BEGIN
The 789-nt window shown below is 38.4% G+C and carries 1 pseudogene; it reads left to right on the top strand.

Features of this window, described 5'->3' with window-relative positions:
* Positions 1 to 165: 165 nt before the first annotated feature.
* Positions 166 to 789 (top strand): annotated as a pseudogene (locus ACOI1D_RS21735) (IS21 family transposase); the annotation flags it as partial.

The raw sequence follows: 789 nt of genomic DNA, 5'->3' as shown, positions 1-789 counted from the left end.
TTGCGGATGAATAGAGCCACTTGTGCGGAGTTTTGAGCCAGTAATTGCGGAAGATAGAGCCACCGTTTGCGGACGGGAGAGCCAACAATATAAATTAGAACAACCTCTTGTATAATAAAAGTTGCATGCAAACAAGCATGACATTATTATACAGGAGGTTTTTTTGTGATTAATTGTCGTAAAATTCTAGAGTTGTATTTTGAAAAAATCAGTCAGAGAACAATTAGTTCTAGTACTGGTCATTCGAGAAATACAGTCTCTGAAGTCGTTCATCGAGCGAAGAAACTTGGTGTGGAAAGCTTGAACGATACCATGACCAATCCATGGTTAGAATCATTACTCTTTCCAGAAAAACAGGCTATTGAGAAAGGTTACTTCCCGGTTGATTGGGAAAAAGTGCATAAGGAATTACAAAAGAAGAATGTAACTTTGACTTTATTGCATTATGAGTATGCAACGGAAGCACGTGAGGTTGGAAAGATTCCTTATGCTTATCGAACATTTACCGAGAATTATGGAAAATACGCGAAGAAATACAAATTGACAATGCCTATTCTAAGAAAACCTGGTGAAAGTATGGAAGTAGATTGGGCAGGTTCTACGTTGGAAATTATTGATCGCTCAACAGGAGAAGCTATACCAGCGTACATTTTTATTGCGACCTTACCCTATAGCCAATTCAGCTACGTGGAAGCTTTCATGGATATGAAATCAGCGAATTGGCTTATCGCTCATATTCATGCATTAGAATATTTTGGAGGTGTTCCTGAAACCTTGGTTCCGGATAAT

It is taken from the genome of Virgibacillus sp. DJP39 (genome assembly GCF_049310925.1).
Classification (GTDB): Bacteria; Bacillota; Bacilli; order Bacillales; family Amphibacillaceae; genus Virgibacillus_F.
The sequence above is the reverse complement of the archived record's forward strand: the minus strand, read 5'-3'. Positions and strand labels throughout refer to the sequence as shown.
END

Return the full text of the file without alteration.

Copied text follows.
The 789-nt window shown below is 38.4% G+C and carries 1 pseudogene; it reads left to right on the top strand.

Features of this window, described 5'->3' with window-relative positions:
* Positions 1 to 165: 165 nt before the first annotated feature.
* Positions 166 to 789 (top strand): annotated as a pseudogene (locus ACOI1D_RS21735) (IS21 family transposase); the annotation flags it as partial.

The raw sequence follows: 789 nt of genomic DNA, 5'->3' as shown, positions 1-789 counted from the left end.
TTGCGGATGAATAGAGCCACTTGTGCGGAGTTTTGAGCCAGTAATTGCGGAAGATAGAGCCACCGTTTGCGGACGGGAGAGCCAACAATATAAATTAGAACAACCTCTTGTATAATAAAAGTTGCATGCAAACAAGCATGACATTATTATACAGGAGGTTTTTTTGTGATTAATTGTCGTAAAATTCTAGAGTTGTATTTTGAAAAAATCAGTCAGAGAACAATTAGTTCTAGTACTGGTCATTCGAGAAATACAGTCTCTGAAGTCGTTCATCGAGCGAAGAAACTTGGTGTGGAAAGCTTGAACGATACCATGACCAATCCATGGTTAGAATCATTACTCTTTCCAGAAAAACAGGCTATTGAGAAAGGTTACTTCCCGGTTGATTGGGAAAAAGTGCATAAGGAATTACAAAAGAAGAATGTAACTTTGACTTTATTGCATTATGAGTATGCAACGGAAGCACGTGAGGTTGGAAAGATTCCTTATGCTTATCGAACATTTACCGAGAATTATGGAAAATACGCGAAGAAATACAAATTGACAATGCCTATTCTAAGAAAACCTGGTGAAAGTATGGAAGTAGATTGGGCAGGTTCTACGTTGGAAATTATTGATCGCTCAACAGGAGAAGCTATACCAGCGTACATTTTTATTGCGACCTTACCCTATAGCCAATTCAGCTACGTGGAAGCTTTCATGGATATGAAATCAGCGAATTGGCTTATCGCTCATATTCATGCATTAGAATATTTTGGAGGTGTTCCTGAAACCTTGGTTCCGGATAAT

It is taken from the genome of Virgibacillus sp. DJP39 (genome assembly GCF_049310925.1).
Classification (GTDB): Bacteria; Bacillota; Bacilli; order Bacillales; family Amphibacillaceae; genus Virgibacillus_F.
The sequence above is the reverse complement of the archived record's forward strand: the minus strand, read 5'-3'. Positions and strand labels throughout refer to the sequence as shown.